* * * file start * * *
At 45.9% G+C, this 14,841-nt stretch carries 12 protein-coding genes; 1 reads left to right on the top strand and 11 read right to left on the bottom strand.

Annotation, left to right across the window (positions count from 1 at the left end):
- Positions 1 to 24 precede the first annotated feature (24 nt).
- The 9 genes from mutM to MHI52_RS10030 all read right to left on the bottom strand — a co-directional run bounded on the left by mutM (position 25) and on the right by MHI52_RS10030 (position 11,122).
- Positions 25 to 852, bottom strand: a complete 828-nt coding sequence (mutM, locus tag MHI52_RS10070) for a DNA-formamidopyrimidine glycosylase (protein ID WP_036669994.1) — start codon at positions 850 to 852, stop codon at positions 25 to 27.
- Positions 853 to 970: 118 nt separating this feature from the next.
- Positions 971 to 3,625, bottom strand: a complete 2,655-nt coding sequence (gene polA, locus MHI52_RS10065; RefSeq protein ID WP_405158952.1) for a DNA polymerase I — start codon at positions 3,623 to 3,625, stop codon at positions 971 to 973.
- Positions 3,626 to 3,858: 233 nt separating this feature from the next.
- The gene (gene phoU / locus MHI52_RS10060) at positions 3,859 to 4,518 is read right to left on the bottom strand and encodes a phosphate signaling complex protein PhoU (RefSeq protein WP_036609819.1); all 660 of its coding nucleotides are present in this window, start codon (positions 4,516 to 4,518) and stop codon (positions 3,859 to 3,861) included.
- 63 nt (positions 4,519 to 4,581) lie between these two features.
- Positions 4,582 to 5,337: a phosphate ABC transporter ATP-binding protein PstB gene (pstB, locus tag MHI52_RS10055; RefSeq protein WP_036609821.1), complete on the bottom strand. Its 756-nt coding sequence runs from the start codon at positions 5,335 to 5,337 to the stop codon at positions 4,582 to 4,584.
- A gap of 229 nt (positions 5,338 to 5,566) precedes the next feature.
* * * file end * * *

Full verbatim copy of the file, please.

At 45.9% G+C, this 14,841-nt stretch carries 12 protein-coding genes; 1 reads left to right on the top strand and 11 read right to left on the bottom strand.

Annotation, left to right across the window (positions count from 1 at the left end):
- Positions 1 to 24 precede the first annotated feature (24 nt).
- The 9 genes from mutM to MHI52_RS10030 all read right to left on the bottom strand — a co-directional run bounded on the left by mutM (position 25) and on the right by MHI52_RS10030 (position 11,122).
- Positions 25 to 852, bottom strand: a complete 828-nt coding sequence (mutM, locus tag MHI52_RS10070) for a DNA-formamidopyrimidine glycosylase (protein ID WP_036669994.1) — start codon at positions 850 to 852, stop codon at positions 25 to 27.
- Positions 853 to 970: 118 nt separating this feature from the next.
- Positions 971 to 3,625, bottom strand: a complete 2,655-nt coding sequence (gene polA, locus MHI52_RS10065; RefSeq protein ID WP_405158952.1) for a DNA polymerase I — start codon at positions 3,623 to 3,625, stop codon at positions 971 to 973.
- Positions 3,626 to 3,858: 233 nt separating this feature from the next.
- The gene (gene phoU / locus MHI52_RS10060) at positions 3,859 to 4,518 is read right to left on the bottom strand and encodes a phosphate signaling complex protein PhoU (RefSeq protein WP_036609819.1); all 660 of its coding nucleotides are present in this window, start codon (positions 4,516 to 4,518) and stop codon (positions 3,859 to 3,861) included.
- 63 nt (positions 4,519 to 4,581) lie between these two features.
- Positions 4,582 to 5,337: a phosphate ABC transporter ATP-binding protein PstB gene (pstB, locus tag MHI52_RS10055; RefSeq protein WP_036609821.1), complete on the bottom strand. Its 756-nt coding sequence runs from the start codon at positions 5,335 to 5,337 to the stop codon at positions 4,582 to 4,584.
- A gap of 229 nt (positions 5,338 to 5,566) precedes the next feature.